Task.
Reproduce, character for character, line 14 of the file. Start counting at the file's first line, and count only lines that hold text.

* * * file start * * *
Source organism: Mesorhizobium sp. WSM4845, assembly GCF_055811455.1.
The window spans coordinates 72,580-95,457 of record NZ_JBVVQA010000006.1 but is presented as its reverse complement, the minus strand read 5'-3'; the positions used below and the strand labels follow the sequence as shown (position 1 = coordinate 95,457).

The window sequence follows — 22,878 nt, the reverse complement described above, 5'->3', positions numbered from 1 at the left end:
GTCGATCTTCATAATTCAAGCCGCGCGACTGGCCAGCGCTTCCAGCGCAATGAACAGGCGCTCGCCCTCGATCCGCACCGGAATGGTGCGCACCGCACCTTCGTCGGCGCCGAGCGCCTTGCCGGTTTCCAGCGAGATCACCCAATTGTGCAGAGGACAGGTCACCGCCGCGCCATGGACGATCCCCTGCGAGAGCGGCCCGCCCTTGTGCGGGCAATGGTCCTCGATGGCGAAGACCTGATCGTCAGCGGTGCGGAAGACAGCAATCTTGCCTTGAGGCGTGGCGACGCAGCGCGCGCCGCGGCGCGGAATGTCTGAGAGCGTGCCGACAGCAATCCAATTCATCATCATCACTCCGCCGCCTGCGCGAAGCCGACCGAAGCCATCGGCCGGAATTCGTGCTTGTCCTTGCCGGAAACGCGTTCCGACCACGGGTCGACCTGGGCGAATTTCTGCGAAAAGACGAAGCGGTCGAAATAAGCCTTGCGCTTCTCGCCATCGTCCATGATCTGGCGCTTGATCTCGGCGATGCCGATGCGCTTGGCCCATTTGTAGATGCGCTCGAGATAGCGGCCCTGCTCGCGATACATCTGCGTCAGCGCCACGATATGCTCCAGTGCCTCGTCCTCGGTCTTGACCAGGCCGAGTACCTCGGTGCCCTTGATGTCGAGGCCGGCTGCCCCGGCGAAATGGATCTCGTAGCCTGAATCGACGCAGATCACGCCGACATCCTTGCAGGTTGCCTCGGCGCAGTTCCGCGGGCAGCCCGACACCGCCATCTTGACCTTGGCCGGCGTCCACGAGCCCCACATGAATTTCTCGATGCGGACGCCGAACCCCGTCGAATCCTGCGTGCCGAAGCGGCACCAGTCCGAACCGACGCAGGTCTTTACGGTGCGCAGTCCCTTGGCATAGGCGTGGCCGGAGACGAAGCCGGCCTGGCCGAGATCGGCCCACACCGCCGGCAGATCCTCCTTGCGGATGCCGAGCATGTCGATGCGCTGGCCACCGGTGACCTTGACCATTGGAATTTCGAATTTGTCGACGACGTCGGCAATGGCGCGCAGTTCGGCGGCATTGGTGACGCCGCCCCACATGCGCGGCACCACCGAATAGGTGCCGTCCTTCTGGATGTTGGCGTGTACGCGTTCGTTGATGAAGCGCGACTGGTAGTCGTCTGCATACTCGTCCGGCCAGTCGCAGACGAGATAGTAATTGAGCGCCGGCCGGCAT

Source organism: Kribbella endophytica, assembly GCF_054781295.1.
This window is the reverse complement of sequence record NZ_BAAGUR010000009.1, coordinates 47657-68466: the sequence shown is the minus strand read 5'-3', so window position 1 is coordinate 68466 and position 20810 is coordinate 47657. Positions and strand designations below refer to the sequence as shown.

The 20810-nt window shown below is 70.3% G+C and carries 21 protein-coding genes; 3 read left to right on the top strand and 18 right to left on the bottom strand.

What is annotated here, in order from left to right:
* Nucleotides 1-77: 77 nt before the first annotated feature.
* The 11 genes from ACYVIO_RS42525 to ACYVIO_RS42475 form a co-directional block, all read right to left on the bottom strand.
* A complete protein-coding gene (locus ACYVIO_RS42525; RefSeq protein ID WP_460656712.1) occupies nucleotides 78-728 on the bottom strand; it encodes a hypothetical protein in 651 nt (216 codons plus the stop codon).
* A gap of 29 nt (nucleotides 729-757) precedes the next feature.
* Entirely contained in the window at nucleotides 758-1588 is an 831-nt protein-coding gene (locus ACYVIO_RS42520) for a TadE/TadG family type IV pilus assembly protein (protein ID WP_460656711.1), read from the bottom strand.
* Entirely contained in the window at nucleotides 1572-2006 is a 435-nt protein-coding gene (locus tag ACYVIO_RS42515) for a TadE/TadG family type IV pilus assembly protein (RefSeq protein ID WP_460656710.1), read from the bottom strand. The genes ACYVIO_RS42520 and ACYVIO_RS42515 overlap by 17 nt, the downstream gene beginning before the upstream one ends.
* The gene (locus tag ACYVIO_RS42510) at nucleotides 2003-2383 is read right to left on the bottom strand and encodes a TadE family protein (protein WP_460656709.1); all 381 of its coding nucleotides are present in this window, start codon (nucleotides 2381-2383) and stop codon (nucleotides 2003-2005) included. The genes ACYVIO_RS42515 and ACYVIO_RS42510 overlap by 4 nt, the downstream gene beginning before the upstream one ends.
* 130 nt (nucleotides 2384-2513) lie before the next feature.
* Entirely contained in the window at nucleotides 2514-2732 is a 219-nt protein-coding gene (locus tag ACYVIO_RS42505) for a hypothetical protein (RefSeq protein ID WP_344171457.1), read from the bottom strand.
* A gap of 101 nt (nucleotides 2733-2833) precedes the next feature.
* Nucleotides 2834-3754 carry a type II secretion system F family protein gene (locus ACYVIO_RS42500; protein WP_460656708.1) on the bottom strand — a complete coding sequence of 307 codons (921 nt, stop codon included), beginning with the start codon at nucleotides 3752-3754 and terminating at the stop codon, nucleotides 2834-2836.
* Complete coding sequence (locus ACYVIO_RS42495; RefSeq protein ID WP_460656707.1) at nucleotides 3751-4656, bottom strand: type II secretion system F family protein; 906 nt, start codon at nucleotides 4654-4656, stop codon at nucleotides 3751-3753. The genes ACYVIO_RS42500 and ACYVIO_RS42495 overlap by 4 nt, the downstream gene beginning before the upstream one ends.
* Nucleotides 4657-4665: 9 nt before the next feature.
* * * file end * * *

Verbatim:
* Entirely contained in the window at nucleotides 1572-2006 is a 435-nt protein-coding gene (locus tag ACYVIO_RS42515) for a TadE/TadG family type IV pilus assembly protein (RefSeq protein ID WP_460656710.1), read from the bottom strand. The genes ACYVIO_RS42520 and ACYVIO_RS42515 overlap by 17 nt, the downstream gene beginning before the upstream one ends.